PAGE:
Ted Mills / June 18, 2019
It starts as it always does, with the sound of a cold, synthetic wind, whistling tones, and the nervous twitch of a Morse code signal. There’s a short intake of breath, a low om-like hum. A message needs to get through. And then our singer steps up to the mic: “Switch off the mind and let the heart decide… who you were meant to be.”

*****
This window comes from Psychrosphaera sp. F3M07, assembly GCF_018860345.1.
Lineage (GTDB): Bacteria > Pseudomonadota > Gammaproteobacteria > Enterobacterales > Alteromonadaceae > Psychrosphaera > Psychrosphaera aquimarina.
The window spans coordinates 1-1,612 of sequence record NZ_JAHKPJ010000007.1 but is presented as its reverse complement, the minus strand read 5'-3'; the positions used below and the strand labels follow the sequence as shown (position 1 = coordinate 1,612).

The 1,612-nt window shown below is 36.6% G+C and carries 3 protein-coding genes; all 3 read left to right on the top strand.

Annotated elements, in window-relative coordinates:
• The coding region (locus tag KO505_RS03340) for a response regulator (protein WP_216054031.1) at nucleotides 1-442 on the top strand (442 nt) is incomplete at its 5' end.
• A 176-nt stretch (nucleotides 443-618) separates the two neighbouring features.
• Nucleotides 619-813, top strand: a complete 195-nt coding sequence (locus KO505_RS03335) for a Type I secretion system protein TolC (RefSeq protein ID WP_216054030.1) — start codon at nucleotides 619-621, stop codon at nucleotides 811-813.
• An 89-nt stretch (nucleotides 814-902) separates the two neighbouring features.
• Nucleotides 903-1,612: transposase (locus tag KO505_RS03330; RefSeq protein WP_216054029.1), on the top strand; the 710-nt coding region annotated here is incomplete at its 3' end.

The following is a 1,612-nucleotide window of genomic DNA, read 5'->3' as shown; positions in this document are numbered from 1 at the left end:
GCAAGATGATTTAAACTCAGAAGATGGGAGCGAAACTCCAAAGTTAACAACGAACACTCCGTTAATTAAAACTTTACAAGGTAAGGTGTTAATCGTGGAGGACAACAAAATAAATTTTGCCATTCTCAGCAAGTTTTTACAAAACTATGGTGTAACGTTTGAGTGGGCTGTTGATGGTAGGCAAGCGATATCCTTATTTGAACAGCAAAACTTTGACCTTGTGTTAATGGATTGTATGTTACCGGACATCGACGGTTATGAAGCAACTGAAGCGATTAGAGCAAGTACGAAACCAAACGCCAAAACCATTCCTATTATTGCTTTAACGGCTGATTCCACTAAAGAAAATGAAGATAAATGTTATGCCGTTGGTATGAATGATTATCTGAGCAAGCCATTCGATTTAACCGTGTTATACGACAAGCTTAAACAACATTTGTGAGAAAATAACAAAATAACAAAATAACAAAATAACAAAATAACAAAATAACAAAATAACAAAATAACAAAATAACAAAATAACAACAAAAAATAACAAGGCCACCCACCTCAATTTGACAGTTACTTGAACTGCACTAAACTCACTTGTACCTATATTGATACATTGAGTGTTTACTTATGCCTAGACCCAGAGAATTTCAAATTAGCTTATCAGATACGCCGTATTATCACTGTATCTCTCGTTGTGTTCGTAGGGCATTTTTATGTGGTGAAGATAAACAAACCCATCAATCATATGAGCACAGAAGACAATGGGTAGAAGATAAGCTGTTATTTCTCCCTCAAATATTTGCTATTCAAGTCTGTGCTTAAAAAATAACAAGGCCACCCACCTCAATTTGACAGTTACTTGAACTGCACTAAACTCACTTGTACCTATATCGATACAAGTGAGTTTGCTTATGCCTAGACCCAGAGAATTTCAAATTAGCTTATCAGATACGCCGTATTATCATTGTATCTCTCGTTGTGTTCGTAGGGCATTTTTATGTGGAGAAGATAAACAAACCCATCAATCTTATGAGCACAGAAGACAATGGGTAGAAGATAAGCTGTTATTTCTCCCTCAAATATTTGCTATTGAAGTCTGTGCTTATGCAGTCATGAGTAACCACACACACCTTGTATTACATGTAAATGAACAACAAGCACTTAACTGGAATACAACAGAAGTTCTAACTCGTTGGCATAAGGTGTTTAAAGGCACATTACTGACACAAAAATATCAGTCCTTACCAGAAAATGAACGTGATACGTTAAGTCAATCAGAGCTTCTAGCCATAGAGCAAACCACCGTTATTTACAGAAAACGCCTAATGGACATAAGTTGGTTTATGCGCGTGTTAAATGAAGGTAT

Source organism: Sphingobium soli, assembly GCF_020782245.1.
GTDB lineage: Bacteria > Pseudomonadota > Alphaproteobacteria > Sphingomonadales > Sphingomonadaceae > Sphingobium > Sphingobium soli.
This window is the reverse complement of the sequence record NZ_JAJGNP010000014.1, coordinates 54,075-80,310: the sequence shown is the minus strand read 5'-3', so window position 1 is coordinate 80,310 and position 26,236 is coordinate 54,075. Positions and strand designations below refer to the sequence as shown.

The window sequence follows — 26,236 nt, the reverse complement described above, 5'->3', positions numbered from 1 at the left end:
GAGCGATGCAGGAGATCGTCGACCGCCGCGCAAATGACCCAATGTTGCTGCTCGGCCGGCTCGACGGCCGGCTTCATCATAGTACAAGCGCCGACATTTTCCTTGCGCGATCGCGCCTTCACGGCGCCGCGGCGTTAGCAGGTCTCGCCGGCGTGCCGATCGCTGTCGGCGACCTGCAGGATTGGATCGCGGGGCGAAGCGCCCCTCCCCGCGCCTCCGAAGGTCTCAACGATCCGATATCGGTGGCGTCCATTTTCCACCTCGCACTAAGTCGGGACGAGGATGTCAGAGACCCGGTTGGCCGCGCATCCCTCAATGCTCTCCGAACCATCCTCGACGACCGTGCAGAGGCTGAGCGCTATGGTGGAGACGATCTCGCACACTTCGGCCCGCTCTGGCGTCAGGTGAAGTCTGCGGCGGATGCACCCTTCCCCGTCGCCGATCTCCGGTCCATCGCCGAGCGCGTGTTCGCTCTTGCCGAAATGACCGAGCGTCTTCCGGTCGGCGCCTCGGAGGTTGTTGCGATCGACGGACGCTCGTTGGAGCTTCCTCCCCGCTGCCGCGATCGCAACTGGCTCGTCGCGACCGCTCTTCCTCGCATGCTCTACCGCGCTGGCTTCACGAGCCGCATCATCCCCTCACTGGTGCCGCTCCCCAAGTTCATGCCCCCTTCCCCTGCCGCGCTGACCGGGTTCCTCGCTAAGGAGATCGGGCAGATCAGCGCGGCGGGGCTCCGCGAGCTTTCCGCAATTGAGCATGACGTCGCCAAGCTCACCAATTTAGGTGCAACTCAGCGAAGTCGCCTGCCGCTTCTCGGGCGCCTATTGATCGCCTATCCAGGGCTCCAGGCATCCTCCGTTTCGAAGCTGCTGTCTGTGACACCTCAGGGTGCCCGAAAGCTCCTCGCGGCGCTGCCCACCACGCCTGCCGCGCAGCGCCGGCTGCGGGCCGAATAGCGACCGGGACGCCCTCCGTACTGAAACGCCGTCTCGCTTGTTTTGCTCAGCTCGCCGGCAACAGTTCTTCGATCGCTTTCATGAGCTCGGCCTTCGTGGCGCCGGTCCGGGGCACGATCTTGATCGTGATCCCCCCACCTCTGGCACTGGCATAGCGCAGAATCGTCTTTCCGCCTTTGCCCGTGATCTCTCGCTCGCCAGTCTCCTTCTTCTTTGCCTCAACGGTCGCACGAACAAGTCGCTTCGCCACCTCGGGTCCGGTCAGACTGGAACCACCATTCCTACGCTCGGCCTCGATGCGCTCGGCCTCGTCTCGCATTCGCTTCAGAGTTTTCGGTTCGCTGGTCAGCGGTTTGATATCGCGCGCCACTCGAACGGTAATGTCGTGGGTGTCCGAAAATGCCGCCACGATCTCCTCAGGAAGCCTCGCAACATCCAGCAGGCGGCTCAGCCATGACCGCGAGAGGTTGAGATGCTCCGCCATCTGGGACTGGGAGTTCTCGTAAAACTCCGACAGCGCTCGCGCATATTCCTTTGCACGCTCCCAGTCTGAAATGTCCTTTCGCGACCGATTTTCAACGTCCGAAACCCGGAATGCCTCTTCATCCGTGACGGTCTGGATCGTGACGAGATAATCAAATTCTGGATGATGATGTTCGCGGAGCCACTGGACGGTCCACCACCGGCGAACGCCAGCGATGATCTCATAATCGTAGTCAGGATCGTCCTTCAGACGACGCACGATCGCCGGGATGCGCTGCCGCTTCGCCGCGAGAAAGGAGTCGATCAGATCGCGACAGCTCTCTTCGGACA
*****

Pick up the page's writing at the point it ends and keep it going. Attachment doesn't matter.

This is Thomas Dolby’s 1982 song “Windpower,” and in some alternative universe it’s the song he’s best known for, instead of his herky-jerky pop hit “She Blinded Me with Science.” Then again, my 12-year-old self would never have heard of Dolby if not for that MTV-dominant single, and I wouldn’t have purchased one of my first ever vinyl records, the Blinded by Science EP on which “Windpower” is the opening track of Side Two. I listened to it so much over those years that for a while I wasn’t even hearing it—the song had become a natural state of things, a section of DNA. And then time would pass and styles would change, and each time I returned to the song it got a little bit weirder, stuck out just a little bit more than usual, and started to feel like a direction that pop music never followed again—not even at the hands of Dolby himself. The last time I revisited it, with a much better sound system and a nice French 12” single I bought off Discogs, I realized how much Dolby’s obsessions had become my obsessions, but with a little bit of chicken-and-egg confusion. As self-involved as it sounds, “Windpower” feels like it was born out of my summer vacations in East Anglia.